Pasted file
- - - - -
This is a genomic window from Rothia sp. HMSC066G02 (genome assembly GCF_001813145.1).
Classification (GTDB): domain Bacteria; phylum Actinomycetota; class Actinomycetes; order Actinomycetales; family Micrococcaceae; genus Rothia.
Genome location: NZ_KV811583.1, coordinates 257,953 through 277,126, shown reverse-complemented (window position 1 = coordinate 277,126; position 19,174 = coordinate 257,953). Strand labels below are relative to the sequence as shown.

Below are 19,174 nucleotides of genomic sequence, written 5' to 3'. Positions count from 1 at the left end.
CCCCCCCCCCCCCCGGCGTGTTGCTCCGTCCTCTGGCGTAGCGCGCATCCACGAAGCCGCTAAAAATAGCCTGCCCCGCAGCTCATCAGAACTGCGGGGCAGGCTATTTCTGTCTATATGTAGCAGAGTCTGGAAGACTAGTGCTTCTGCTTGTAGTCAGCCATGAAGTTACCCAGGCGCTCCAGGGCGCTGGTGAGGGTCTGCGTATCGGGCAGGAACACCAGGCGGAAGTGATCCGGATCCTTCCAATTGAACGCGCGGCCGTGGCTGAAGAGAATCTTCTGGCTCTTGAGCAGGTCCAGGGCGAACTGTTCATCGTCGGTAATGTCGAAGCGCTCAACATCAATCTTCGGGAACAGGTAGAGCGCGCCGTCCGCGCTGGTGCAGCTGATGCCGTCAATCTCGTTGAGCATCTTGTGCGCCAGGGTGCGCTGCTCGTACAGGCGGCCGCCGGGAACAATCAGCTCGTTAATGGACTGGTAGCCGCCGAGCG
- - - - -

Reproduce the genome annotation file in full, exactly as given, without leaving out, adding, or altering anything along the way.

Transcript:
This is a genomic window from Rothia sp. HMSC066G02 (genome assembly GCF_001813145.1).
Classification (GTDB): domain Bacteria; phylum Actinomycetota; class Actinomycetes; order Actinomycetales; family Micrococcaceae; genus Rothia.
Genome location: NZ_KV811583.1, coordinates 257,953 through 277,126, shown reverse-complemented (window position 1 = coordinate 277,126; position 19,174 = coordinate 257,953). Strand labels below are relative to the sequence as shown.

Below are 19,174 nucleotides of genomic sequence, written 5' to 3'. Positions count from 1 at the left end.
CCCCCCCCCCCCCCGGCGTGTTGCTCCGTCCTCTGGCGTAGCGCGCATCCACGAAGCCGCTAAAAATAGCCTGCCCCGCAGCTCATCAGAACTGCGGGGCAGGCTATTTCTGTCTATATGTAGCAGAGTCTGGAAGACTAGTGCTTCTGCTTGTAGTCAGCCATGAAGTTACCCAGGCGCTCCAGGGCGCTGGTGAGGGTCTGCGTATCGGGCAGGAACACCAGGCGGAAGTGATCCGGATCCTTCCAATTGAACGCGCGGCCGTGGCTGAAGAGAATCTTCTGGCTCTTGAGCAGGTCCAGGGCGAACTGTTCATCGTCGGTAATGTCGAAGCGCTCAACATCAATCTTCGGGAACAGGTAGAGCGCGCCGTCCGCGCTGGTGCAGCTGATGCCGTCAATCTCGTTGAGCATCTTGTGCGCCAGGGTGCGCTGCTCGTACAGGCGGCCGCCGGGAACAATCAGCTCGTTAATGGACTGGTAGCCGCCGAGCG